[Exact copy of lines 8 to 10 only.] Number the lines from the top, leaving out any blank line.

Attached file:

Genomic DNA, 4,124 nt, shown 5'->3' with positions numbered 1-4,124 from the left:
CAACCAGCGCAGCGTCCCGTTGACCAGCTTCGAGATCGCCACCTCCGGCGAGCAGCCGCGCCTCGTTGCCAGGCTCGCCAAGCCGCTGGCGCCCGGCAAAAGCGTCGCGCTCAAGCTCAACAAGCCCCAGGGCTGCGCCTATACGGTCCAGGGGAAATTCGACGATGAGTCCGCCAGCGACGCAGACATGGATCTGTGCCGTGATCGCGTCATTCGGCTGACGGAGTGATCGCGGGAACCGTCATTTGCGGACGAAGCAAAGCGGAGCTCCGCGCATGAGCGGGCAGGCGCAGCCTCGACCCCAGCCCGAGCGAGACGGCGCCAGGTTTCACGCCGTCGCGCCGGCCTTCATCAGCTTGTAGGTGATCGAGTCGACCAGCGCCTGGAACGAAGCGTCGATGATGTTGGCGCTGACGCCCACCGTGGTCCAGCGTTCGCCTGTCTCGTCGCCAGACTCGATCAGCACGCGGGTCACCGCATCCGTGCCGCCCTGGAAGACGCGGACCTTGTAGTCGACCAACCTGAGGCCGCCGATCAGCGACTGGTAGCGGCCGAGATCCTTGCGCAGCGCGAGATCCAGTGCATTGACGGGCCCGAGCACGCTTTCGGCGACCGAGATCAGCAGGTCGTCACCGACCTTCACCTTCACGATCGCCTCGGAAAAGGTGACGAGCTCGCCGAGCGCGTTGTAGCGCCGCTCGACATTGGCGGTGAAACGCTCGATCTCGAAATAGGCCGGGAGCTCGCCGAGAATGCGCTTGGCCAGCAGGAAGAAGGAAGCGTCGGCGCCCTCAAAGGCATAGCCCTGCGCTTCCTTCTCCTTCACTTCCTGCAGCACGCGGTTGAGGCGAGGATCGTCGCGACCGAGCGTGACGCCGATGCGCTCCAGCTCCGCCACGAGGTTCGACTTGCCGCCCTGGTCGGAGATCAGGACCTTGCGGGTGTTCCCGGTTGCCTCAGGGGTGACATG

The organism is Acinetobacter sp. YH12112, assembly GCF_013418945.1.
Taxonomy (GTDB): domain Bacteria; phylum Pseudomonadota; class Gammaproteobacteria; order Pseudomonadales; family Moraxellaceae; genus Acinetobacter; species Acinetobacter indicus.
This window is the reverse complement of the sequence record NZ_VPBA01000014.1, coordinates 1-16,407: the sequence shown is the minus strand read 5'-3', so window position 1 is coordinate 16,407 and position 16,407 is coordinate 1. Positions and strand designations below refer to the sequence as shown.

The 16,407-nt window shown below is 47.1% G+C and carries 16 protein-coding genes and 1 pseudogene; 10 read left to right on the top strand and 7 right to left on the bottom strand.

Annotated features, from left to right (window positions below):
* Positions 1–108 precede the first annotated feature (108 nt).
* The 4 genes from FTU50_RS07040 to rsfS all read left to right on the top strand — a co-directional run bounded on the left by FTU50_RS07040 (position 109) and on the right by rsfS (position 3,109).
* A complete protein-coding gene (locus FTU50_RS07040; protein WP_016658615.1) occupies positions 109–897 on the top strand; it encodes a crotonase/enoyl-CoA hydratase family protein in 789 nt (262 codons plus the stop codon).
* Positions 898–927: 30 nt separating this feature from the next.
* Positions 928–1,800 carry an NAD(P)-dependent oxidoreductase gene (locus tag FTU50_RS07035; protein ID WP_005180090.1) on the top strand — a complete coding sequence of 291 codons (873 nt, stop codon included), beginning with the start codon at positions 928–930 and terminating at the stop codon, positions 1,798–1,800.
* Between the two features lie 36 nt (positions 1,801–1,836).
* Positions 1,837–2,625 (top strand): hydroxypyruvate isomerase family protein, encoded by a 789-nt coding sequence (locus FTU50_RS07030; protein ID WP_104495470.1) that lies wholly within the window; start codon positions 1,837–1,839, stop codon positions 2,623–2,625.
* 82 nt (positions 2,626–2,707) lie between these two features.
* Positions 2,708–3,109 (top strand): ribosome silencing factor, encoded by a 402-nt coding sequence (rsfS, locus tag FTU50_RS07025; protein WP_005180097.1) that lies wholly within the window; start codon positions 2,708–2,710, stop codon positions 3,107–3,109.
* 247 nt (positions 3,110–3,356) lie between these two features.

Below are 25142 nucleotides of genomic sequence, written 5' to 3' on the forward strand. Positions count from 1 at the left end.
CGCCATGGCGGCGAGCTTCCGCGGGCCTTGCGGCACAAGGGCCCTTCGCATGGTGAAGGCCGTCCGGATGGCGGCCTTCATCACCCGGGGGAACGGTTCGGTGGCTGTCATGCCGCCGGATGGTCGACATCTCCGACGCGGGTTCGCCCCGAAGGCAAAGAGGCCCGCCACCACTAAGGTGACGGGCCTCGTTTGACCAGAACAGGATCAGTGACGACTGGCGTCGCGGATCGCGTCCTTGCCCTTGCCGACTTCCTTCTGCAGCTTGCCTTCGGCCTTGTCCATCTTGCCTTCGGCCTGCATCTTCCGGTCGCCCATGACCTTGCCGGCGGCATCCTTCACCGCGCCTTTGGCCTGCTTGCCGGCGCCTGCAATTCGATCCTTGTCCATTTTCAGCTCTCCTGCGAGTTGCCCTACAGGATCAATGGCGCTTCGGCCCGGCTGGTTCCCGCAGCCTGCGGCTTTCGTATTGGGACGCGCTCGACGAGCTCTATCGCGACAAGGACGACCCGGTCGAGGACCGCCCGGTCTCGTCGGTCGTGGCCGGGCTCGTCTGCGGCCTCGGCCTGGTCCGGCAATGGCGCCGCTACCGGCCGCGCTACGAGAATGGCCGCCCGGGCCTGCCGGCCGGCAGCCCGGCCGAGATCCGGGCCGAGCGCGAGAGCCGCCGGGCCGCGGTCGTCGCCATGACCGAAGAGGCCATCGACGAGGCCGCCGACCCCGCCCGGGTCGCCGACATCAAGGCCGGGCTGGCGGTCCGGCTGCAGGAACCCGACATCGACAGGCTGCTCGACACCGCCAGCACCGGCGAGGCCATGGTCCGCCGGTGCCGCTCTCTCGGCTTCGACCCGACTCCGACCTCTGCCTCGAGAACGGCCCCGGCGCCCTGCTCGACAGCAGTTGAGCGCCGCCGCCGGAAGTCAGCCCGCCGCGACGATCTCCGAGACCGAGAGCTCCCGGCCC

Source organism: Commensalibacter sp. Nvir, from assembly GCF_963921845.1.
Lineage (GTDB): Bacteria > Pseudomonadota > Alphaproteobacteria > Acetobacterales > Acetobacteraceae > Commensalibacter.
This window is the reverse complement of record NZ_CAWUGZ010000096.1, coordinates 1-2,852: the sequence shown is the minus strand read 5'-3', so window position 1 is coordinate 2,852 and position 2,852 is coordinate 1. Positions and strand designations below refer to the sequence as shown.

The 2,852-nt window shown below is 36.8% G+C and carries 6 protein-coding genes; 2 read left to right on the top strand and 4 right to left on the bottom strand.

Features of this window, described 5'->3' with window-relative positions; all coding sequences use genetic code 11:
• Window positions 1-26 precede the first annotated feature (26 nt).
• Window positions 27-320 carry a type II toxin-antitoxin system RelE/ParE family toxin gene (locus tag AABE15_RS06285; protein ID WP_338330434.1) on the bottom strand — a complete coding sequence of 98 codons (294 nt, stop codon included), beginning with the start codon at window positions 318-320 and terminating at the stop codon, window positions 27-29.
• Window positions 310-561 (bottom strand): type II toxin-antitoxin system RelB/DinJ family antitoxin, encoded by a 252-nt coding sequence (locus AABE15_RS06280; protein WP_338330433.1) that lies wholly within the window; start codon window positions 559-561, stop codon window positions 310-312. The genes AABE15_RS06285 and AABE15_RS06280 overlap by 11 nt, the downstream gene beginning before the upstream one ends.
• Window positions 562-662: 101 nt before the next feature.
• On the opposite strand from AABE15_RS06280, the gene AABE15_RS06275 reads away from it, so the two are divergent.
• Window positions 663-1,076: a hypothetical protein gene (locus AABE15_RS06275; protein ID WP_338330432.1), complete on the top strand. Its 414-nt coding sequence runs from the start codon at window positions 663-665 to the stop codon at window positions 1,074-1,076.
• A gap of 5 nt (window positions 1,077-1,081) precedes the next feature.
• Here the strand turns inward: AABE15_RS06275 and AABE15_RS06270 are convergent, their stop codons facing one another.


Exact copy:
* Positions 1–108 precede the first annotated feature (108 nt).
* The 4 genes from FTU50_RS07040 to rsfS all read left to right on the top strand — a co-directional run bounded on the left by FTU50_RS07040 (position 109) and on the right by rsfS (position 3,109).
* A complete protein-coding gene (locus FTU50_RS07040; protein WP_016658615.1) occupies positions 109–897 on the top strand; it encodes a crotonase/enoyl-CoA hydratase family protein in 789 nt (262 codons plus the stop codon).